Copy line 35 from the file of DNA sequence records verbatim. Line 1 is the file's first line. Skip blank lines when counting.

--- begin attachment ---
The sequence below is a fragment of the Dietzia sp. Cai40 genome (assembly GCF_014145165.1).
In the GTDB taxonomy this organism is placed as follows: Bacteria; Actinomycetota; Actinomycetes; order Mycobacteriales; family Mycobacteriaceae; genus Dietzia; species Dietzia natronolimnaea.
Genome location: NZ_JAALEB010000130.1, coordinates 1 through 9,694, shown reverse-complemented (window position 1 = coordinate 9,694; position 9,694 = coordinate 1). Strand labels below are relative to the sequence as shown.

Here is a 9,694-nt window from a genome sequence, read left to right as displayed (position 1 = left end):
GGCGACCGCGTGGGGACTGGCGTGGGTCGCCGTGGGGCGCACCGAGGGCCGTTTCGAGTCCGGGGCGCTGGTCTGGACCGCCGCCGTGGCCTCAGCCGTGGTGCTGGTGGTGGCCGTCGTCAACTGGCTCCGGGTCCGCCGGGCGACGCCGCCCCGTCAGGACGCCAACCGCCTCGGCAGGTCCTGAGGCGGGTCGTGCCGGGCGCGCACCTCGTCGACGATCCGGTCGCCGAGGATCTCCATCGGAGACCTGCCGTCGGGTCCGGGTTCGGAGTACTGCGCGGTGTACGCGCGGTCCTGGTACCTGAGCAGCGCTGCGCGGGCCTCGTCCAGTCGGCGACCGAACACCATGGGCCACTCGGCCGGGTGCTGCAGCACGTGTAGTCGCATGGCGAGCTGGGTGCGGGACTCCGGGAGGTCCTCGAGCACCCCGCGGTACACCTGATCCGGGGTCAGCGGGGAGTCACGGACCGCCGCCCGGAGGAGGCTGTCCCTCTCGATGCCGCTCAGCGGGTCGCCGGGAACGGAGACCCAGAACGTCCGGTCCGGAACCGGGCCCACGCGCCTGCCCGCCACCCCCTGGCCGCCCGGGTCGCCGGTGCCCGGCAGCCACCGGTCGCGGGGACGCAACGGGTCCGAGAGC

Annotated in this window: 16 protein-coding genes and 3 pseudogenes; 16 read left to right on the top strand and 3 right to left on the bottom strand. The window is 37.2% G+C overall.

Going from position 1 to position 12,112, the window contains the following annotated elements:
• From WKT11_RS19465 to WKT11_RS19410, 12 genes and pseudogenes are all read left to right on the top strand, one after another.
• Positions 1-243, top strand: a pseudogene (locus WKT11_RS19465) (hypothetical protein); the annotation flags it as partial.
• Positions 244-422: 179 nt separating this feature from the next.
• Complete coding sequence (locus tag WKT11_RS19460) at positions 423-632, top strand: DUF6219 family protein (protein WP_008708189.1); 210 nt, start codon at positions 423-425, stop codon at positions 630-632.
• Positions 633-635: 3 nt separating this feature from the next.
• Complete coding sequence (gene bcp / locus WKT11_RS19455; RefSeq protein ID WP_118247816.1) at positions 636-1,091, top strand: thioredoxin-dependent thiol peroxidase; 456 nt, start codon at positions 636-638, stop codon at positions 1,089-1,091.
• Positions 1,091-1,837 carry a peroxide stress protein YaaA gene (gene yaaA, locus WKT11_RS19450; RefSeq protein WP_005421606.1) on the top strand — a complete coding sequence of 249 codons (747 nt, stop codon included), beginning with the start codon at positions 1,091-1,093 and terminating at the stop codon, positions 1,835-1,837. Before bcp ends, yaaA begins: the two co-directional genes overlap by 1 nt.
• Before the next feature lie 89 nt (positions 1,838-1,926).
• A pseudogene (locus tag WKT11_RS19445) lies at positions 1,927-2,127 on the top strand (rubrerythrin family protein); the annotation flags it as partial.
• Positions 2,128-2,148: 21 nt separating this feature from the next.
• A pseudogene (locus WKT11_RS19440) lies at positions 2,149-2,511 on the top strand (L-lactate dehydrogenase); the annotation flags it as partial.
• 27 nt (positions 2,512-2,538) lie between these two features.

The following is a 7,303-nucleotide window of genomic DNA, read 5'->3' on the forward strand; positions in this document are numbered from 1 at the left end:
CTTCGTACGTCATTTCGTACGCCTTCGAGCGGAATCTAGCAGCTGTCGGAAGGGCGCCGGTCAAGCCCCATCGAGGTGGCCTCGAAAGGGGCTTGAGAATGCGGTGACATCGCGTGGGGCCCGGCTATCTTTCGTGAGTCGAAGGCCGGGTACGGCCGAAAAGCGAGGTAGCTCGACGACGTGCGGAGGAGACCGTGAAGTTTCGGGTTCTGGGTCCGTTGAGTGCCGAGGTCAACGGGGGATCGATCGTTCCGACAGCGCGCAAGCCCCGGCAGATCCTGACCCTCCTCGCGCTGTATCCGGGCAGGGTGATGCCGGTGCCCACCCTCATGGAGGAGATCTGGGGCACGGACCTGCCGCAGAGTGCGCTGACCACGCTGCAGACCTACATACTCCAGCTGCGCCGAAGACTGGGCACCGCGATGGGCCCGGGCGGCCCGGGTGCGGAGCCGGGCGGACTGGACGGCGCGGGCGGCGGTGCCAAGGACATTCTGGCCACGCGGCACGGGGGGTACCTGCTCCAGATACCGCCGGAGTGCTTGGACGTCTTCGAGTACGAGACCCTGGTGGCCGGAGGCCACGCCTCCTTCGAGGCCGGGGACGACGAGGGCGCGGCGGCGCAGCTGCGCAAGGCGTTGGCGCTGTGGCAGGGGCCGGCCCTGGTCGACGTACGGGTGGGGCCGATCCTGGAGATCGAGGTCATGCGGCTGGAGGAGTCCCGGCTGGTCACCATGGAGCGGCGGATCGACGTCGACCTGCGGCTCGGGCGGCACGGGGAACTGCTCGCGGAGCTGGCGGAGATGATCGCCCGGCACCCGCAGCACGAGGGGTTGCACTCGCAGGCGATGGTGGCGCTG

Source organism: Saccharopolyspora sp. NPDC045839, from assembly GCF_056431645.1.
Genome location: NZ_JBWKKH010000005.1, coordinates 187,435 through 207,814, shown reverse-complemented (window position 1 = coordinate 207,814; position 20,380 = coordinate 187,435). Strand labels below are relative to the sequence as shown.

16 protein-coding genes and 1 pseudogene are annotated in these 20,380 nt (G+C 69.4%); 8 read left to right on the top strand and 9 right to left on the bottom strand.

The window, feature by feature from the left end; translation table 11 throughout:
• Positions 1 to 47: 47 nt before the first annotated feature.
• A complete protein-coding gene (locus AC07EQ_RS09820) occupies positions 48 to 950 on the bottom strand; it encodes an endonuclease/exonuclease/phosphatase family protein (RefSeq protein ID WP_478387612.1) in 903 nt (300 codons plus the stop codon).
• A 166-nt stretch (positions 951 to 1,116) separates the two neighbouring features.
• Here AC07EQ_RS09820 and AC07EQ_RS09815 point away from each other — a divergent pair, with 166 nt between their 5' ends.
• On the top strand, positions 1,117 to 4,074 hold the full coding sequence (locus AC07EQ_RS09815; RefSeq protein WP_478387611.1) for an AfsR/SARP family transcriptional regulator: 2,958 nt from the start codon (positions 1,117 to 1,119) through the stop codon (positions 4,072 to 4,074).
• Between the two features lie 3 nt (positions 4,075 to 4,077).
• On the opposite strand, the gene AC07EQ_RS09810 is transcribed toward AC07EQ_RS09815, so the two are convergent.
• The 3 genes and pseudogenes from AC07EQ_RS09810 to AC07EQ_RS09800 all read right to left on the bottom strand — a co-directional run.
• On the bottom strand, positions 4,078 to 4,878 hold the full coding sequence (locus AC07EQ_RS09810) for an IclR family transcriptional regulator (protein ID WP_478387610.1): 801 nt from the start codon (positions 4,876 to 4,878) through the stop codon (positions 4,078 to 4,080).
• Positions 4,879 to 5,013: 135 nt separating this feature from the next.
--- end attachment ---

• Positions 4,879 to 5,013: 135 nt separating this feature from the next.